Videos from Delhi showed protesters clashing with police at several university campuses, and at a major police station, where demonstrators demanded the release of arrested students.
According to Indian media, protests also broke out Sunday at other universities across the country, including in Hyderabad and Varanasi, while videos showed police firing tear gas at protesters at Aligarh Muslim University in Uttar Pradesh.
Anger has been growing nationally over the Citizenship Amendment Bill (CAB), which was signed into law last week. The bill promises to fast-track citizenship for religious minorities, including Hindus, Sikhs, Buddhists, Jains, Parsis and Christians, from Afghanistan, Bangladesh and Pakistan who arrived before 2015.
But the exclusion of Muslims -- which Modi says is because they are not minorities in India's neighbors -- has raised concerns about the bill's constitutionality and the growing anti-Muslim rhetoric in India.
Many in Assam and Tripura, states in India's northeast, also fear that it could see large numbers of Hindus migrating to the region, outnumbering the region's 200 distinct indigenous groups and changing its religious and ethnic makeup.
There are around 16 million Hindus in Bangladesh alone, and naturalizing large numbers of immigrants could also greatly impact employment, government subsidies and education.
Indian Prime Minister Narendra Modi and his Bharatiya Janata Party (BJP) have described the CAB as a means of protecting vulnerable groups from persecution, but critics say the true target is India's minority Muslim population and that it risks undermining the country's secular constitution.
"Today marks a dark day in the constitutional history of India," Sonia Gandhi, president of the opposition Congress Party, said in a statement. "The passage of the citizenship amendment bill marks the victory of narrow-minded and bigoted forces over India's pluralism."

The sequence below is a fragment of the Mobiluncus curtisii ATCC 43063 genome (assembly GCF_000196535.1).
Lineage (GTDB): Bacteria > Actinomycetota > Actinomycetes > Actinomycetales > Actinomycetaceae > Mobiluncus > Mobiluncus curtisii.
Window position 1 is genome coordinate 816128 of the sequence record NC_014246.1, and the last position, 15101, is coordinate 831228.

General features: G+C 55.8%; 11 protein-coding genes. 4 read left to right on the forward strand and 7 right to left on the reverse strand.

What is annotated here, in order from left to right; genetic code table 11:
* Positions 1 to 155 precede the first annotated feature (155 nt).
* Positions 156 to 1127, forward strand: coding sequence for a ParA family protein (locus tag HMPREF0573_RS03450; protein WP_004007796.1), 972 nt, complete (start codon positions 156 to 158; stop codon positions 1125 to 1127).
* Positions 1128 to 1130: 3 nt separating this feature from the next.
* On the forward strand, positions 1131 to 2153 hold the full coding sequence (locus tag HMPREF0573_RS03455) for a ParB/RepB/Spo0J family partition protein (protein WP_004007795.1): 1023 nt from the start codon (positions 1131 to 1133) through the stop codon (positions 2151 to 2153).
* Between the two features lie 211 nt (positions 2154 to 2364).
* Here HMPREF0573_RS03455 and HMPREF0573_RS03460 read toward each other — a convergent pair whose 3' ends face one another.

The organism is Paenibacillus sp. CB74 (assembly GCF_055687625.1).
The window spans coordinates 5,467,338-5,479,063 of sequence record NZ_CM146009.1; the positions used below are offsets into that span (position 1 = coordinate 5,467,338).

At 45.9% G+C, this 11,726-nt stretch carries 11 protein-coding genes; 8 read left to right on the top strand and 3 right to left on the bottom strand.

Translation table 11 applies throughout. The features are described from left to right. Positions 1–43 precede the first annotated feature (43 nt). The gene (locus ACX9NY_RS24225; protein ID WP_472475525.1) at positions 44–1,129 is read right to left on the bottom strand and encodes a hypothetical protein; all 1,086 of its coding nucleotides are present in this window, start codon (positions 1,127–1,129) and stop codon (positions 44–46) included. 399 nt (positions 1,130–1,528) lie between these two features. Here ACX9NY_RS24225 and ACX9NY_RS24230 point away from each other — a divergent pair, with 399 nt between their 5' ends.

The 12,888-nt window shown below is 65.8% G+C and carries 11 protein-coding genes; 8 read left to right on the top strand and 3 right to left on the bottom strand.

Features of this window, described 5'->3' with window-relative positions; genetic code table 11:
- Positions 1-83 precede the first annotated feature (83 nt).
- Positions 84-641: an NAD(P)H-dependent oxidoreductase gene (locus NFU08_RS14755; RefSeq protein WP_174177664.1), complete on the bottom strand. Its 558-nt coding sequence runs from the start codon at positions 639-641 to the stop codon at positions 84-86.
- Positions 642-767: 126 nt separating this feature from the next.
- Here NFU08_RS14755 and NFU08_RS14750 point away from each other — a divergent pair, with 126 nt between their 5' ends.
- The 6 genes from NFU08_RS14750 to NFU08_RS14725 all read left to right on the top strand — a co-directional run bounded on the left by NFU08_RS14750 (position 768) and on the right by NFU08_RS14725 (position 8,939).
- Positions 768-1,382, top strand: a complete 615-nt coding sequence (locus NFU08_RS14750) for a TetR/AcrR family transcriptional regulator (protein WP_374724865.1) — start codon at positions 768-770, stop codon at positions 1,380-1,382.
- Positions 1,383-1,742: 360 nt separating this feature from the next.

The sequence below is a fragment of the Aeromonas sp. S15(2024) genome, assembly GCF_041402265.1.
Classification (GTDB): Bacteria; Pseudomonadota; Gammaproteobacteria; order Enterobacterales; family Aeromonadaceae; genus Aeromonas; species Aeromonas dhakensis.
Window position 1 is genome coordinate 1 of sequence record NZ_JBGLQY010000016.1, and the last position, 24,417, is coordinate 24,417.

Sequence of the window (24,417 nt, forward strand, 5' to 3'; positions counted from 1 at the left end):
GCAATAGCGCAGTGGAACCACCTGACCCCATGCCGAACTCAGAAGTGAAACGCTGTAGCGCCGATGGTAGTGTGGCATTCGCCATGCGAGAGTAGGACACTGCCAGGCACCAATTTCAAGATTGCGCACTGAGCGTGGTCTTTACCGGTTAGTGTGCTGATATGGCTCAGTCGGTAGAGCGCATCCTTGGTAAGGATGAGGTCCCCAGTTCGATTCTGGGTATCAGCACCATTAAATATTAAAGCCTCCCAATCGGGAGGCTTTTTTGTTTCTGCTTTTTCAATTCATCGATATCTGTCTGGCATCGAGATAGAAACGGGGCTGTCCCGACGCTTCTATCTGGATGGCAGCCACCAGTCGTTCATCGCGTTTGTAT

Another leading Congress figure, Rahul Gandhi, said last week the law was an attempt to "ethnically cleanse the Northeast. It is a criminal attack on the Northeast, their way of life and the idea of India."
Protests have been ongoing in Assam and Tripura since the bill was passed into law. A large military presence has been deployed to the region, where internet access has been cut off. On Friday, hundreds of people joined a hunger strike demanding the bill's withdrawal.
Critics of the CAB say it is another example of how Modi and his BJP party have pushed an agenda of Hindu nationalism onto secular India, a country of 1.3 billion people, at the expense of its Muslim population.
The bill comes months after Modi's government stripped the majority-Muslim state of Jammu and Kashmir of its autonomous status, essentially giving New Delhi more control over the region's affairs and enabling mass Hindu migration to the region.
That same month, nearly 2 million people in Assam were left off a controversial new National Register of Citizens, which critics feared could be used to justify religious discrimination against Muslims in the state.